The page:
Me, Myself or I?
Cause of much confusion, not a little of it caused by well-meaning teachers in the hope of improving the manners of their pupils.
Here are some examples and hints:
You wouldn’t dream of saying; ‘Leave it to I.’ so, why would you write, ‘Leave it to Jane and I’? The correct form is ‘Leave it to me.’ And, therefore, ‘Leave it to Jane and me.’
Since the confusion often occurs when a second person creeps into the sentence, try writing it without the intruder, retaining only the first person pronoun, as illustrated above.
Similarly, you’re unlikely to utter the sentence; ‘There’s no doubt about what me would do under the circumstances.’ You would always write, ‘There’s no doubt about what I would do under the circumstances.’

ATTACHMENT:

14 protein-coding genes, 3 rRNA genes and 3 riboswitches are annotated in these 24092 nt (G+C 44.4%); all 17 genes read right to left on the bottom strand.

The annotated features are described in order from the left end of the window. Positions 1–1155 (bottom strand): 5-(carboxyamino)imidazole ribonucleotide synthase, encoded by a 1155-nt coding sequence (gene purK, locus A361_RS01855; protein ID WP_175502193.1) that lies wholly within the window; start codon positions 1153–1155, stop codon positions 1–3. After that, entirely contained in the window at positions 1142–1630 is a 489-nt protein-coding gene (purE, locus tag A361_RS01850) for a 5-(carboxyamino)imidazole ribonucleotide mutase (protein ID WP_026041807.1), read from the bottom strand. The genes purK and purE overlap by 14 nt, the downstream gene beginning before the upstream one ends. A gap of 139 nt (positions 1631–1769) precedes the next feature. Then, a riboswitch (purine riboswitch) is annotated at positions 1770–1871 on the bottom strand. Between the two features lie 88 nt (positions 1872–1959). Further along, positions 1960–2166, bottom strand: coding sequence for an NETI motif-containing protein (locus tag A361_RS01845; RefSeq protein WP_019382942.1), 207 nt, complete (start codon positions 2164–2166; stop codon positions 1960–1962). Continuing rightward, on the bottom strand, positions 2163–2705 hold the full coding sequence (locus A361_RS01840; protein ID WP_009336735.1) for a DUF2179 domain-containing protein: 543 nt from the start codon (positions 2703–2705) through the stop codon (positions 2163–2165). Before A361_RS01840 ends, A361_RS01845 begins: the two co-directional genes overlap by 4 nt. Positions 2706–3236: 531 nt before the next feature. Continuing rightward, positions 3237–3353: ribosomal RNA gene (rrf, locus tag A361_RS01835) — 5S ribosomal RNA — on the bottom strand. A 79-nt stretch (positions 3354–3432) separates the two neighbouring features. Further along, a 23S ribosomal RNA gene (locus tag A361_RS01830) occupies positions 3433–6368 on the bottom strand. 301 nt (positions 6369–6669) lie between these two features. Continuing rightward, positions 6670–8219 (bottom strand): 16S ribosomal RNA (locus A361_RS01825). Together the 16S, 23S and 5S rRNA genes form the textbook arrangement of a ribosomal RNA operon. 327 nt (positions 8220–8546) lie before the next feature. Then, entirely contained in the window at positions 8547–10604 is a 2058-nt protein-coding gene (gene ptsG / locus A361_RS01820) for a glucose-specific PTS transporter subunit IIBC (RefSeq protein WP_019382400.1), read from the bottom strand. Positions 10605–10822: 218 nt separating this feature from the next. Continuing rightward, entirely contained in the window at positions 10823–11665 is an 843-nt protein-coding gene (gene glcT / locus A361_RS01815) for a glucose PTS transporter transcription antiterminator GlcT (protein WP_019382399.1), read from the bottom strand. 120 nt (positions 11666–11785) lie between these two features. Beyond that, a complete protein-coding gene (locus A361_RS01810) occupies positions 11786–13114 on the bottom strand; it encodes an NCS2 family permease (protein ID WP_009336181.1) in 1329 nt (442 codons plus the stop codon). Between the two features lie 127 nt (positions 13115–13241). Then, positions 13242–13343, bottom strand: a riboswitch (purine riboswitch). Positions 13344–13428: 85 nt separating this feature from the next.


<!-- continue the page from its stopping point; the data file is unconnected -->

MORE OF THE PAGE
Finally, ‘myself’ is rarely needed. If you find yourself using it, always question the need and the context. I can think of only two instances of proper use:
‘Some people think Gerald is a pain in the fundament, but I myself am more tolerant.’
However, even this usage is convoluted, as the sentence would say precisely the same thing without ‘myself’. Try it.
The other instance is: ‘This causes me to ask myself why such a thing should be.’ And is perfectly legitimate.